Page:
Sometimes We Need Our Unhappiness

I recently had a discussion with a colleague that got me thinking about case that I’d like to share. I was at my office in mid-October, as autumn was descending upon us, when I got a phone call from from an alarmed mom. She described her daughter, a freshman at college in New York, as “depressed” and in “need of medication”. The mother, who lived in Los Angeles, had gotten my name from a friend, whose family had recently seen me for therapy.

I told the mother I didn’t prescribe medication, but I would be happy to see the daughter for an evaluation. Since the mother indicated that her daughter was in crisis, I agreed to meet with her at the end of my office hours that day.

When my bell rang at 9 p.m., a robust-looking 18 year old walked into my office , accompanied by her aunt–her mother’s half-sister–who happened to be in town helping a family member who had just given birth. As they settled themselves into my office couch, the young woman, Leah, began to talk about her very rocky start as a college freshman.

She said she had been crying and in distress since September. She was now on her second college, having transferred from the first school shortly after the semester started. Both schools were high-quality, “artsy” schools-which theoretically should have been a good fit, but she felt alienated and unhappy.

Her aunt clearly empathized with Leah’s unhappiness. She worried when Leah interviewed at the first school in the summer, with no students present. She knew that Leah wouldn’t get a real “feel” for the school that way. Leah and her aunt seemed to enjoy a relaxed, open sort of relationship. Leah also “adored” her mother, and had a less close but loving relationship with her father. Leah’s older sister sounded like more of a straight-arrow, sailing through college without complaint or obvious distress. She and Leah were not especially close, though not in any real conflict.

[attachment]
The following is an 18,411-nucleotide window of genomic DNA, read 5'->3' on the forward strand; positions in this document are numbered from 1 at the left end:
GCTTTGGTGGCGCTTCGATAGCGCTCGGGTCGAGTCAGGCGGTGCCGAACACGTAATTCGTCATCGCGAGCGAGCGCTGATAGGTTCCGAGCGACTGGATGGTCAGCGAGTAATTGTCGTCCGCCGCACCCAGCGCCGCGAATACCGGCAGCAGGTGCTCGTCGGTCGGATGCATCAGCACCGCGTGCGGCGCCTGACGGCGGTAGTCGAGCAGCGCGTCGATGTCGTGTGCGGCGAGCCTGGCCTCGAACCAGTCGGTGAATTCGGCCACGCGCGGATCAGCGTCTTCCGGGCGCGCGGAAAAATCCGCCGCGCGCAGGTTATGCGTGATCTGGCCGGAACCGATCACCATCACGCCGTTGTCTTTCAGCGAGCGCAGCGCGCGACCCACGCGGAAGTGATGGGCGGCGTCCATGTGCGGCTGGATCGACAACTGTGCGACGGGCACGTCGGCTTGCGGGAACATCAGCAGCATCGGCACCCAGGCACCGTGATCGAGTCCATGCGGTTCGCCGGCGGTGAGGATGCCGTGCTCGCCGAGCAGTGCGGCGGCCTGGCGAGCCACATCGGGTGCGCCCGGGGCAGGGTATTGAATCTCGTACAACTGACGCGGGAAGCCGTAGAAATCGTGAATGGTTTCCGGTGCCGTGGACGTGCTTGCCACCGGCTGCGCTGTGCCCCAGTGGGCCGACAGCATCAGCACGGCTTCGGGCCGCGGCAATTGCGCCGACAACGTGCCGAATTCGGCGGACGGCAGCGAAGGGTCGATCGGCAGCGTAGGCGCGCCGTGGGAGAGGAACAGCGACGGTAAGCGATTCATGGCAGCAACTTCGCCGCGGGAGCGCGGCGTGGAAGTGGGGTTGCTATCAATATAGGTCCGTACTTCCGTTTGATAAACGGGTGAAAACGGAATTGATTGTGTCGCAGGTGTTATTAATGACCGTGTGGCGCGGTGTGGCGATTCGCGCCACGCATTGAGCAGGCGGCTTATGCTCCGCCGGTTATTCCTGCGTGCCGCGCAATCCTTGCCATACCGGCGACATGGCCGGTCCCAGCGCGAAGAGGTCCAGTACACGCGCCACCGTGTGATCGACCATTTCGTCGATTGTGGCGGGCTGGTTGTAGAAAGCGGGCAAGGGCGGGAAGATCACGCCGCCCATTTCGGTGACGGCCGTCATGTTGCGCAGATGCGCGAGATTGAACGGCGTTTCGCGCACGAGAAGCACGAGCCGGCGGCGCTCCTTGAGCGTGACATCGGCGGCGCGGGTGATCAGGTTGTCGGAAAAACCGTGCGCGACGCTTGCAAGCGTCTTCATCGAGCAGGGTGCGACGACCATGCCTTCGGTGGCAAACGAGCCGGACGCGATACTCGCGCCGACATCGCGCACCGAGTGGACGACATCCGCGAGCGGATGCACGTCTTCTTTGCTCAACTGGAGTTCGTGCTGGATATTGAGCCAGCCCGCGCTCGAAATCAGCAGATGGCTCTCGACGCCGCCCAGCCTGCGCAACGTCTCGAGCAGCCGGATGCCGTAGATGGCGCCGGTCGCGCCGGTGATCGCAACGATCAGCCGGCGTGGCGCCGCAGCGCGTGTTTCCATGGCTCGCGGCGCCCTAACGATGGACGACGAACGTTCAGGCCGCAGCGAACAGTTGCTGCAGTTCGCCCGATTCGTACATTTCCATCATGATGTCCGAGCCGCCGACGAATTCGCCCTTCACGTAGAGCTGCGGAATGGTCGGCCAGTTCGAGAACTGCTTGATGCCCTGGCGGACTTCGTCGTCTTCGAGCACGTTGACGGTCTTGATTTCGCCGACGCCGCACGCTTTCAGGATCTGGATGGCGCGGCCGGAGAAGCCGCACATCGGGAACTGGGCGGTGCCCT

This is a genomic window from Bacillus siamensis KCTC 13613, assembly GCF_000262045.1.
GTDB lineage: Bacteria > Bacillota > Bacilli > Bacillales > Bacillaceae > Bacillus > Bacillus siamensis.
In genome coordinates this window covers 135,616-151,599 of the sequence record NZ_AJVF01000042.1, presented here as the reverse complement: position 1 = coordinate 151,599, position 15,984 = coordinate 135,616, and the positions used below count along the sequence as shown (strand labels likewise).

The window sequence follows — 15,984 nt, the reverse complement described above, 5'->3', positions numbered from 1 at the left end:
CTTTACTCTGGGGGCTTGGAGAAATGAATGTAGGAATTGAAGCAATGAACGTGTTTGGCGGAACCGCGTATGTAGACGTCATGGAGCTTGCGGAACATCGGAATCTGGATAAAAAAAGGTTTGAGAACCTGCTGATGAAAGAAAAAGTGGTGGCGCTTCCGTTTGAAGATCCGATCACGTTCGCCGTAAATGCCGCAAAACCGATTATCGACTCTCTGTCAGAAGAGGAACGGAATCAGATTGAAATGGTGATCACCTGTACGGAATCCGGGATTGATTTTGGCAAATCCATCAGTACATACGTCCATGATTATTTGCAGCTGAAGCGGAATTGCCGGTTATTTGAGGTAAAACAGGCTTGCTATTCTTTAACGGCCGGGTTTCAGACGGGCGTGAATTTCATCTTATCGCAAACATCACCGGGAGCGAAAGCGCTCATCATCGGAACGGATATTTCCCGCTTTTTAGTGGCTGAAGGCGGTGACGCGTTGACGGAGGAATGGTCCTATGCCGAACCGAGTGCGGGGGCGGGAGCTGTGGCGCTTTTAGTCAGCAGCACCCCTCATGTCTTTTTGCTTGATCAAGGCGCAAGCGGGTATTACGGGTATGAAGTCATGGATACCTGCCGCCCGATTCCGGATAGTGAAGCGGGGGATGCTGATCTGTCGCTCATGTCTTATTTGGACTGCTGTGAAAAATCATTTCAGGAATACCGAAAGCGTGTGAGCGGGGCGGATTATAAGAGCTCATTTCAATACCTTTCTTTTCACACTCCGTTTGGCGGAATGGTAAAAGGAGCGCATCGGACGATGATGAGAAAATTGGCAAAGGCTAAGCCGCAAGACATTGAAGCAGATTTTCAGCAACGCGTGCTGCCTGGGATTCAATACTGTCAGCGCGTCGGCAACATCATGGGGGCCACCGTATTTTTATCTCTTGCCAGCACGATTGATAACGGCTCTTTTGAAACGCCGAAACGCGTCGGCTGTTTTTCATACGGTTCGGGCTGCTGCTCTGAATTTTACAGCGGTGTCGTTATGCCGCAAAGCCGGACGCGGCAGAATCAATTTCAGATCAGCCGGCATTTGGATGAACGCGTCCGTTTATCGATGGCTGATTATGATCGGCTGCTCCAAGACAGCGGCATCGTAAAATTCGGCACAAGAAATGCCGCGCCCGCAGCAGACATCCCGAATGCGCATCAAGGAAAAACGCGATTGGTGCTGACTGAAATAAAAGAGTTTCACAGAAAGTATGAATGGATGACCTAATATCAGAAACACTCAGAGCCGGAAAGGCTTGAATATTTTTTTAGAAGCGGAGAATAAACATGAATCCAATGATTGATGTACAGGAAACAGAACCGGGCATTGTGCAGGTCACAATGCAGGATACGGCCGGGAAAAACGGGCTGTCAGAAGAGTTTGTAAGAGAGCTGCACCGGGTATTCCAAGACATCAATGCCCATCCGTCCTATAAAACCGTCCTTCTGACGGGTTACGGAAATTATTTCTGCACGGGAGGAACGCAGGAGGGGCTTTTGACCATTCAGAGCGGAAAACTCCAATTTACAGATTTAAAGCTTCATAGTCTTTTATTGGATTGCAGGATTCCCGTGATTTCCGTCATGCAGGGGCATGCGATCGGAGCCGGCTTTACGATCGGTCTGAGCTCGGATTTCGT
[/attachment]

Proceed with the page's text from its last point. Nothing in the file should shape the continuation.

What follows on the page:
Leah’s parents divorced about ten years prior, and they apparently enjoyed a cordial post-divorce relationship. Dad’s current girlfriend was a “nightmare” according to both Leah and her aunt. Leah’s mom had ended an earlier romantic relationship with a nasty-sounding guy–a relationship that proved stressful for everyone. This past year, her mom had gotten “serious” with a great guy who won the family’s approval. Leah talked about feeling good about this new relationship.

The most striking thing about Leah, in contrast to what I expected, was her composure. This young woman was very open and in touch with her unhappiness, and spoke thoughtfully about all that’s she’s been through. She talked about the recent selling of the family’s summer home in Vermont which had always been an anchor for her. It seemed to me that she arrived in New York somewhat off-balance, and it went downhill from here.

Though her Dad, a high-powered film guy in Los Angeles, worried about “how it would look” if Leah left college, Leah herself wasn’t much concerned about this. She was actually quite a competent young woman, having single-handedly arranged the college transfer, and now was involved in exploring possible internship and job prospects in L.A. She had researched the issue of financial reimbursement for her father regarding college expenses. She was remarkably unconfused and clear-headed about what she needed. She might has well have been wearing a big “PAUSE” sign on her forehead.

Leah’s aunt concurred that her niece was a terrific, competent kid that would benefit greatly by not forcing the issue of college at this point. Our interview had assured me that Leah’s college distress did not represent a covert worry about her parents. Some times parents send subtle SOS signals that it is dangerous for the child to leave home. Excessive parental/marital anxiety may at times be “contagious”, unconsciously transmitted to the child. Or the young adult may be caught in the parental triangle, inducted as an emotional care-taker, which can make it difficult to focus on their own lives. None of this appeared to be the case with Leah.

I got a call from the Mom the next day thanking me for the session. She said both Leah and the aunt felt good about our meeting, and that Mom agreed that Leah should take some time out to figure out her next moves. Mom’s voice sounded much lighter.

It’s interesting to think that Mom’s initial, not uncommon, reaction, was that her daughter needed medication. If fact, Leah’s unhappiness WAS her medication. Her unhappiness helped her to know what she wanted, and what she needed. Not covering over her unhappiness with medication allowed this young woman’s growing process to continue unimpeded. She needed the feedback of her discomfort to guide her and shape her direction. Medication doesn’t get better than that.

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